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Tiling Standards

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Dan

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IMPORTANT CHANGES TO BS 5385-1 WALL AND FLOOR TILING​

POSTED BY PHILIP JENKINS of BAL ON 20TH JULY 2018​

As part of the five-year review of British Standards and reflecting changes within the tiling industry since 2009 – BS 5385 Part 1: 2018 has now been published. One significant change made was to exclude the use of plywood as a background material for the direct fixing of ceramic wall and natural stone tiles.
Clause 6.1.2.7 Other sheets and boards (see also 6.2.3.3) now states:
“The use of sheets or boards that are subject to movement from changes in moisture content should be avoided. Plywood and other wood-based sheets or boards should not be used for direct tiling”.

A significant uplift in the use of tile backer boards – such as BAL Board – and a wide variation in quality of plywood available on the market has provided a solid case for the removal of plywood from the standards.

David Wilson, UK Head of Technical Services at BAL and member of the TTA Technical Committee said: “Previously it was recognised in BS5385 Part 1: 2009 that tiling direct to plywood was possible, providing this was restricted to small areas and be “installed in such a way that they provide a [dimensional] stable and rigid background” the quality of plywood for tiling purposes has decreased significantly with cheaper imports flooding the market.

“While higher quality external grade plywood is still available – it is significantly more expensive.

“It is important to consider though that that wood is a hygroscopic material which means that its moisture content will change dependent upon any changes in the environmental conditions on site. Therefore, dimensional stability of wood-based boards cannot be assured there is always a risk to installing ceramic or natural stone tiles onto plywood or other wood-based sheets,
Another technical consideration for wall tiling is weight restrictions. Just as a side note at this point, if you don't have a clue what any of this is, then consider a tiling course, and research it well before paying any money. Plywood is deemed to have a maximum weight of tiling per m² of 30 kg compared to proprietary tile backing boards which generally are capable of supporting heavier weights per m² of tiling (As per table 3 of BS 5385-1: 2018).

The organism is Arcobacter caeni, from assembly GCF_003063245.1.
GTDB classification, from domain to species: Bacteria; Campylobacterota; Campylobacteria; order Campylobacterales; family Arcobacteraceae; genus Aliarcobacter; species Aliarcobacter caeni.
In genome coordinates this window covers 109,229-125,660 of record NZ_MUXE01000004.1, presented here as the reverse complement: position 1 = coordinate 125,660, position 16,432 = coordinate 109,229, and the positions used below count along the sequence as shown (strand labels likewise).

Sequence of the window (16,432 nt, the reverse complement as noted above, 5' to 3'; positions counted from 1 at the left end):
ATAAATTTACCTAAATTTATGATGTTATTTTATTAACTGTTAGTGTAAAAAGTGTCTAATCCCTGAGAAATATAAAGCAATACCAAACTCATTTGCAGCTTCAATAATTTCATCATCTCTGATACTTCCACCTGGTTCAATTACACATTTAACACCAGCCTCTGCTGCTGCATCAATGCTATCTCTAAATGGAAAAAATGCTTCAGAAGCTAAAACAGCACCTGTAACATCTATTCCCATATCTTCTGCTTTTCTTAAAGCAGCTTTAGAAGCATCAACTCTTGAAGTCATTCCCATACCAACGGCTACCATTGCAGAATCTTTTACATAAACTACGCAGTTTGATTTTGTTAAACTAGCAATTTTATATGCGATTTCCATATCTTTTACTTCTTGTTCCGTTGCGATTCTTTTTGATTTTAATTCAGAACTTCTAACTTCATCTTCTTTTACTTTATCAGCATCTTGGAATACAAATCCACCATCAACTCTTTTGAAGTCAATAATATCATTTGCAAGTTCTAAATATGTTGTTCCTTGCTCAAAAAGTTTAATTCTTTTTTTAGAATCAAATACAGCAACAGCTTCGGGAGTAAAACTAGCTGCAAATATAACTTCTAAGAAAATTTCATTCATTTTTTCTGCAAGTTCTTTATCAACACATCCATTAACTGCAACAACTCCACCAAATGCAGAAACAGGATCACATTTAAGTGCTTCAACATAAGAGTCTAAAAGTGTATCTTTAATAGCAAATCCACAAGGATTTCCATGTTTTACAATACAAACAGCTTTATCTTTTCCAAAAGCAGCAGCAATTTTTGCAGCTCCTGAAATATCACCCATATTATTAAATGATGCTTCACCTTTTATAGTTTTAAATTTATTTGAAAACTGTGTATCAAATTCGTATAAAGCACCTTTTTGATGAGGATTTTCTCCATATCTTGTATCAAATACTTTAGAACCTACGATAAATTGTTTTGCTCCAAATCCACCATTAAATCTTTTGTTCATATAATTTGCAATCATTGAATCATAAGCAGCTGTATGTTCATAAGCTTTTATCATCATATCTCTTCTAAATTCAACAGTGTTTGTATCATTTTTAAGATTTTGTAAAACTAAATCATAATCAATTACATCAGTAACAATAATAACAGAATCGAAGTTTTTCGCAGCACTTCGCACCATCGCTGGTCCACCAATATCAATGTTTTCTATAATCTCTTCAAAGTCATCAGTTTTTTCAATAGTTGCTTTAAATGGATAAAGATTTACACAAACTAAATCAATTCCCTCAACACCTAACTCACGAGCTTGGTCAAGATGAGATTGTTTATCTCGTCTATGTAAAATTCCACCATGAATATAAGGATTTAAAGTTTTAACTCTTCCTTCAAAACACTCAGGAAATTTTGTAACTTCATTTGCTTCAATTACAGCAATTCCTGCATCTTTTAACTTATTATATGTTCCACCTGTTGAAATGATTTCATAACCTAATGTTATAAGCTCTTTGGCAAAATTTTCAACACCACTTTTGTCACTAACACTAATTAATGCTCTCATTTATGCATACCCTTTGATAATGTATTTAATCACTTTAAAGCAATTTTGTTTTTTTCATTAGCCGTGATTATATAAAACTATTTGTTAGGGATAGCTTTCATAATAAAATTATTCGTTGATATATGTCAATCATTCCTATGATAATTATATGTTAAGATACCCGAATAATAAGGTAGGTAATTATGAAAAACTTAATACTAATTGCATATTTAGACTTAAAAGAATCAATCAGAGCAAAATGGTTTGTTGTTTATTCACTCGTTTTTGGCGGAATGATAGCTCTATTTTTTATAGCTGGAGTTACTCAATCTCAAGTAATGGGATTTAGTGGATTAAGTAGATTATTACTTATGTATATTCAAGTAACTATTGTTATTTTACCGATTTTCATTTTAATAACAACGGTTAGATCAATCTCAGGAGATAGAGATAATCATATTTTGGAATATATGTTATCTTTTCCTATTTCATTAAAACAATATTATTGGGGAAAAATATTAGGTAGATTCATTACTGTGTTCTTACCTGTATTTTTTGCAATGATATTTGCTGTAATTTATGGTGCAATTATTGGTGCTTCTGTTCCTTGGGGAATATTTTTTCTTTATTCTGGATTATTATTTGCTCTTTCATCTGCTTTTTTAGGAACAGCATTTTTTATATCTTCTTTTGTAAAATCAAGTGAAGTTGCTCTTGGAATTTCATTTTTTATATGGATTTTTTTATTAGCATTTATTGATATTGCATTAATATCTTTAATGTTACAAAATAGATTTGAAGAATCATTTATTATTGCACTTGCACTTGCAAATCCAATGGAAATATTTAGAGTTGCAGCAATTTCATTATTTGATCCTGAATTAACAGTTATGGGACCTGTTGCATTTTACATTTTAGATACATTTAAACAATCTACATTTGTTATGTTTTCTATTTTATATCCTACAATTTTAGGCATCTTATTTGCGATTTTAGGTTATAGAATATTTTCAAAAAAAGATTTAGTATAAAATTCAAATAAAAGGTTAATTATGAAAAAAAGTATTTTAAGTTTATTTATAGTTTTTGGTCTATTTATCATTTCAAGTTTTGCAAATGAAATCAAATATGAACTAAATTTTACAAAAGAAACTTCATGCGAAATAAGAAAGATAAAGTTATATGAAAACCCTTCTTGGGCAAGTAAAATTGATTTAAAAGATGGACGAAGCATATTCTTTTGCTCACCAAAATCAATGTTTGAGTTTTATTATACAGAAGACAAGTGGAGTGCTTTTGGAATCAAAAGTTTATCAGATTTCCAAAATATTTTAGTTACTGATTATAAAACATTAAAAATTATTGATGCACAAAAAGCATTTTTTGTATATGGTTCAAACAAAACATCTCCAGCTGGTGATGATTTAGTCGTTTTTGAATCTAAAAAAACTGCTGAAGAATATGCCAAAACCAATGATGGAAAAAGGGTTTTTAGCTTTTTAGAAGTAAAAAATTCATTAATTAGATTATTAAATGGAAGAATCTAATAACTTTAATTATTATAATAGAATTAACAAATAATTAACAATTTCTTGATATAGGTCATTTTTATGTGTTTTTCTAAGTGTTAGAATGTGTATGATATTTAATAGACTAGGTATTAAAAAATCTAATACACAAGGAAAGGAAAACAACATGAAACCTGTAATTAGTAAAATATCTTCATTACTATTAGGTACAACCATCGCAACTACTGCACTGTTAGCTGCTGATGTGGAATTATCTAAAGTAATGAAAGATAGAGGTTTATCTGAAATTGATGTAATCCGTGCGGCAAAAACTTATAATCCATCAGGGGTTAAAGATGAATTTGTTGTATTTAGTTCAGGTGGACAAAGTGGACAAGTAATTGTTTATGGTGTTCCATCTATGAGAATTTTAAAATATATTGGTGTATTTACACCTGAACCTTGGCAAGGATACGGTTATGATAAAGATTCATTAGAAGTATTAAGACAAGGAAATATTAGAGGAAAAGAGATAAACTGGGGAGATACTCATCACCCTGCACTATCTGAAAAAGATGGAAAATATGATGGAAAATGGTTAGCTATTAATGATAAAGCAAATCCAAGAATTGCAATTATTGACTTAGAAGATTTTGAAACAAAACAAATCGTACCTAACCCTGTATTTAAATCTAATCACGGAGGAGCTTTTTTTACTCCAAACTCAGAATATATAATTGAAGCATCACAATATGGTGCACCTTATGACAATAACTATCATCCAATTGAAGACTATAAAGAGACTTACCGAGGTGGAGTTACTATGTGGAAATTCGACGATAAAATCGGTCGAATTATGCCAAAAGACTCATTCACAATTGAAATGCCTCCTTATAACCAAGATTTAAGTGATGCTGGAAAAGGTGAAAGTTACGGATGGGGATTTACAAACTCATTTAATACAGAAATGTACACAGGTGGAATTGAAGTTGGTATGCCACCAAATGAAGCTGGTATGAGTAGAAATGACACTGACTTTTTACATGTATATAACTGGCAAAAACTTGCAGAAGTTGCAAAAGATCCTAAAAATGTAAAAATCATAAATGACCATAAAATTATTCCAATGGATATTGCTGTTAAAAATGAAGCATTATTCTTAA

“A competitive tile backing board market means that prices are more attractive to tile fixers and contractors. This combined with the additional features and benefits of providing background for tiling which are dimensional stable and resistant to moisture and thermal movement. “

However, while plywood is not recommended as a background for direct wall tiling, it can still be used as a structural board when overlaid with a suitable tile backing board, particularly where installation of mechanical fixings is required e.g. for mesh backed natural stone where it is not possible to remove 75% or of the mesh backing.

Other changes to BS standards.
Previously in internal dry wall areas it was recommended that tile adhesive should cover a minimum of 50% coverage spread evenly over the back of the tile. However, driven by necessity, with the increase in the size and types of tiles i.e. larger formats and thin ceramic panels, now available of the market, BS 5385-1: 2018 advises: “Tiles with a surface area of less than 0.1 m², but which weigh more per square meter than 70% of the background’s capacity to carry the weight, should be solidly bedded e.g. the maximum weight of tile that can be supported by Gypsum plaster = 20 kg; whereas 9 mm thick porcelain tiles, which weigh approximately 18 kg/m², weigh more than 70% of 20 kg (14 kg) therefore, they should be solidly bedded regardless of their size”
Included within the scope of BS 5385-1: 2018 are large format ceramic tiles, ceramic panels i.e. tiles with a surface area >1m² (any edge length >1200 mm) and thin tiles

i.e. ceramic tiles and panels with a panel thickness of ≤ 5.5 mm. To reflect this, additional changes have also been made in the minimum recommended grout joint width, dependent on the tile/panel size, e.g. the minimum grout widths vary by tile facial area – an example as follows:
  • For tiles with a facial area of less than 0.1m² with no side > 600mm long, a minimum joint width of 2mm is required.
  • Tiles with a facial area 0.1m² to 1m² with no side>1200mm long, a minimum joint width of 3 mm is required.
And
  • Joints between ceramic panels should be increased pro-rata to panel size (e.g. for a 3m long ceramic panels the minimum required joint width between these panels is 5mm.
Not included in the scope of BS 5385-1: 2018 are:
  • Natural Stone Slabs i.e. stone which is more than 12mm thick,
  • Agglomerate stone,
  • Metal, plastic resin, mirror or glass tiles of a similar construction
For these products it is recommended to always refer to the manufacturer of these products for further advice.
 

Dan

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Staffordshire, UK

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